But back to GOLDEN.  This is the story of a completely normal family with three challenging children, two parents who are doing their best but are terrified of their new church assignments, and what happens when they take on The Witch House, a local spooky mansion, as a project.  It has everything life offers—tricky relationships, life and death moments, spiritual anguish, consequences of terrible decisions, moments of faith and redemption, chances to grow, even surprises and laughter.
I hope you’ll click on thislink and order it—and then order it again to give as gifts! (Kindle readers can find it here)

Tuesday, July 5, 2016

Not Adoring Dory

          Let me begin by saying that I love animated movies.  I know, St. Bob and I are sitting there in a theater full of little kids, but I don’t care because I’m sort of a little kid, myself.  I loved the recent Jungle Book, Zootopia, and look forward to each new batch of cleverly animated shows, sweeping us through the forest or the ocean, impossibly realistic and often surprisingly tender.
          But as I sat watching Disney’s Finding Dory recently, I felt uncomfortable.  I even caught myself scowling.  And then I realized why.  It wasn’t because this was some inferior product, or a boring story.  It’s because this is a movie about ME! 
          Sure, Dory calls it a “short-term memory problem,” but anyone watching who has to chant a jingle to remember the three things they need in the supermarket, can see this is a euphemism for ADD.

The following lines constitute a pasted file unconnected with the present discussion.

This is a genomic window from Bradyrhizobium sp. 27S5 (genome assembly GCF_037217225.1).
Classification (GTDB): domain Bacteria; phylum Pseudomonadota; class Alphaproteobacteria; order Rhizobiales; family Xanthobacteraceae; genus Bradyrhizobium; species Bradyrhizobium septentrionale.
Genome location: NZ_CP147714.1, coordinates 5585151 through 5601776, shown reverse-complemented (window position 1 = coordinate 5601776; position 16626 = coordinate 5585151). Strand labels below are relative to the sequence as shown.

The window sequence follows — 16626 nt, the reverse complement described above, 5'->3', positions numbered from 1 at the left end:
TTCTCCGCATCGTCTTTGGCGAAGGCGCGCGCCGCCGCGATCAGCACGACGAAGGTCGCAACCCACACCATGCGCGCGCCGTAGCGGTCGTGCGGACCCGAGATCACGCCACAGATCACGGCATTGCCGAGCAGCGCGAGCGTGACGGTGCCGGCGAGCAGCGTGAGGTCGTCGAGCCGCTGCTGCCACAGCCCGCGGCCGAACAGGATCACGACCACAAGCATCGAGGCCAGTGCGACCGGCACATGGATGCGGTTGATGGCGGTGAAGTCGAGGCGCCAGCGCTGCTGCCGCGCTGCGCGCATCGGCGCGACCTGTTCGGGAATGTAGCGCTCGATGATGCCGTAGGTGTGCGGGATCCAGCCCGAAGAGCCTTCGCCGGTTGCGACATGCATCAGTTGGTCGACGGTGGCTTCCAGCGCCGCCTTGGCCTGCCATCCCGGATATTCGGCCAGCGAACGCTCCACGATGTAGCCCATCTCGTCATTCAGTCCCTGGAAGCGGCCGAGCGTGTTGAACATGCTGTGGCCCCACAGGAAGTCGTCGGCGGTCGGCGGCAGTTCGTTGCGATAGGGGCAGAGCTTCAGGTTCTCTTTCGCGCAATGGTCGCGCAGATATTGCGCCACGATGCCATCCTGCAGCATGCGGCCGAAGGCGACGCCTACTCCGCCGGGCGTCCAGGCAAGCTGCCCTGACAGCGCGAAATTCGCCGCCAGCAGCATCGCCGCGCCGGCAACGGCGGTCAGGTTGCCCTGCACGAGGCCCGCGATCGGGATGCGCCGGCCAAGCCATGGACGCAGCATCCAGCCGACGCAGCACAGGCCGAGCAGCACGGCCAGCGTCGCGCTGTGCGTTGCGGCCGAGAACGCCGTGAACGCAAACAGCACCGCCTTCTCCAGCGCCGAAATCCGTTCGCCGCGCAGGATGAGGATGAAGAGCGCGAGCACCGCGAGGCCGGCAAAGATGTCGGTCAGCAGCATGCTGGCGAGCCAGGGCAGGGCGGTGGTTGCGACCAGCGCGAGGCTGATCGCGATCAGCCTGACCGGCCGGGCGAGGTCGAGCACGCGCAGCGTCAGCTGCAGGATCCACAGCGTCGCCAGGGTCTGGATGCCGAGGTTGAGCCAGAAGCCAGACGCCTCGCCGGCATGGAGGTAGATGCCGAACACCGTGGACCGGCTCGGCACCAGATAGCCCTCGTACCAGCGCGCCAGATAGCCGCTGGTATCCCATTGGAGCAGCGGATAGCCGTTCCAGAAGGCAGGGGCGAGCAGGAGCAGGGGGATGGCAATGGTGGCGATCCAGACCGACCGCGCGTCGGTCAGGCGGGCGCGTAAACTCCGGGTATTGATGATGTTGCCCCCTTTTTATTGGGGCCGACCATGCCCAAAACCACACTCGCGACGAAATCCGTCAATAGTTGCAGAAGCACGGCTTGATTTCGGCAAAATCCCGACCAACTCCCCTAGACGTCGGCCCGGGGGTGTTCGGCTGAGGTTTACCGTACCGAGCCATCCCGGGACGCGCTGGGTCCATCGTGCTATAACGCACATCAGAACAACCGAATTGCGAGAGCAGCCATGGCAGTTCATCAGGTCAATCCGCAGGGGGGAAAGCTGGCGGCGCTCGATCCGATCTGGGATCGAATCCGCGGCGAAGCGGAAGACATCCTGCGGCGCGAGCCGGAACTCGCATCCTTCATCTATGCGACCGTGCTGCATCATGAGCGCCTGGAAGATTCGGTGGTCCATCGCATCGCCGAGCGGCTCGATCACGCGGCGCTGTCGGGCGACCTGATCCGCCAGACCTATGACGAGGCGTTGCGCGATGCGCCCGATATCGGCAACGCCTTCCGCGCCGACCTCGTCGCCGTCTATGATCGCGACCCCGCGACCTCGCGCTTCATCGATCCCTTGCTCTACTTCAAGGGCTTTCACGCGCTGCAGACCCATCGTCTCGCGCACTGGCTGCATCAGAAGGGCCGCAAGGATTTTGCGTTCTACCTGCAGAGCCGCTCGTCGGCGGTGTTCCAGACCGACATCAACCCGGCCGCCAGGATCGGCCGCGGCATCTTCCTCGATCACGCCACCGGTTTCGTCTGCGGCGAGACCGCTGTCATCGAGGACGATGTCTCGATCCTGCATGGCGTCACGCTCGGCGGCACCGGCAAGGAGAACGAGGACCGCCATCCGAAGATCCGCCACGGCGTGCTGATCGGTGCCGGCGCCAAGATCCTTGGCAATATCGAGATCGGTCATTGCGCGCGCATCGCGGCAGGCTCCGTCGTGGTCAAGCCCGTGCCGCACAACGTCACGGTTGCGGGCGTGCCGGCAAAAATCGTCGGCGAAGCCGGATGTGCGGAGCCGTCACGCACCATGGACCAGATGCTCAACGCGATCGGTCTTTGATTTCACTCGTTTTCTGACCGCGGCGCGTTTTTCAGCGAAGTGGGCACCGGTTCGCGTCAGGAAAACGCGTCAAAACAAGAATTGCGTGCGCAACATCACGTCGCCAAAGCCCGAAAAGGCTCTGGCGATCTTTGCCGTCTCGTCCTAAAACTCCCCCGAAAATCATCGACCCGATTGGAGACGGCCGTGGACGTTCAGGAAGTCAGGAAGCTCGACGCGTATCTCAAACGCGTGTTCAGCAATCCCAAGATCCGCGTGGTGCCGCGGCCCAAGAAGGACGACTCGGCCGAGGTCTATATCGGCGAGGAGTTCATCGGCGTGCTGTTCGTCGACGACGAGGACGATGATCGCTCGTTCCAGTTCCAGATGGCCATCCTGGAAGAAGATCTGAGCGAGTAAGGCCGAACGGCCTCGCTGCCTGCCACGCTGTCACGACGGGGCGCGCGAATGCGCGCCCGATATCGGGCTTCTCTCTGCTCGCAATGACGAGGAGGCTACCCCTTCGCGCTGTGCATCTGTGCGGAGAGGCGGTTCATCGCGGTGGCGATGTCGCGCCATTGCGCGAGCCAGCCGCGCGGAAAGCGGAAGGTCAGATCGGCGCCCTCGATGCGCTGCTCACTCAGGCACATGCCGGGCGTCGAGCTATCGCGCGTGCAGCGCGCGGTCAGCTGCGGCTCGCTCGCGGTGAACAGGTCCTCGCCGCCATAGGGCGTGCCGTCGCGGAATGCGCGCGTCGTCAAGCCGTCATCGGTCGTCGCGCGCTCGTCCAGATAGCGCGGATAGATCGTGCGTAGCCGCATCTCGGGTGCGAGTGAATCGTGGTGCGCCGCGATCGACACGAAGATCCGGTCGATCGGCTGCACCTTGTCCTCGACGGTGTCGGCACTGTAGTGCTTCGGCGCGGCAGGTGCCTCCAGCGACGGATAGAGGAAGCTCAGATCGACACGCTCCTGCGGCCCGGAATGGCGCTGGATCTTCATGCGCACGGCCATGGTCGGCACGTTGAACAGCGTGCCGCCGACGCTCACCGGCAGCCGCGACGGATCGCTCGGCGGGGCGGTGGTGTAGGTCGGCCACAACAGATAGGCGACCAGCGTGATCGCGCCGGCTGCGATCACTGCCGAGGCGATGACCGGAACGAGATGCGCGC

In Dory’s world, it isn’t “Oh look—a squirrel,” it’s “Oh look—a sting ray” but the upshot is the same. And she has to follow shells to find her way home just as I have to memorize what letter of the store sign I am parked beneath, to find my car again.
          Dory cannot remember a long string of directions, and I share her pain.  I compensate by writing everything down, even my daily schedule.  But poor Dory is a fish and lacks not only opposable thumbs, but any fingers at all, much less a pen and paper.
           What were we talking about?  Oh, yeah.  Dory.         
           Over and over I watched Dory suffer through her disability as everyone else swam by, which is exactly how I feel in dozens of everyday settings.  Seeing it on the big screen was amusing for everyone there with a normal brain, but I wonder what the ADD people thought.  There had to be others there with this condition.  Or, maybe they’re like me, and were able to walk out and say, “Hey, popcorn and candy!” 
          I guess there are certain compensations.
Quick, do this before you forget.  Click here to read all about my latest novel, GOLDEN, on Amazon-- heartwarming, funny, inspiring. Or buy it on Kindle here. Be the first on your block to read it!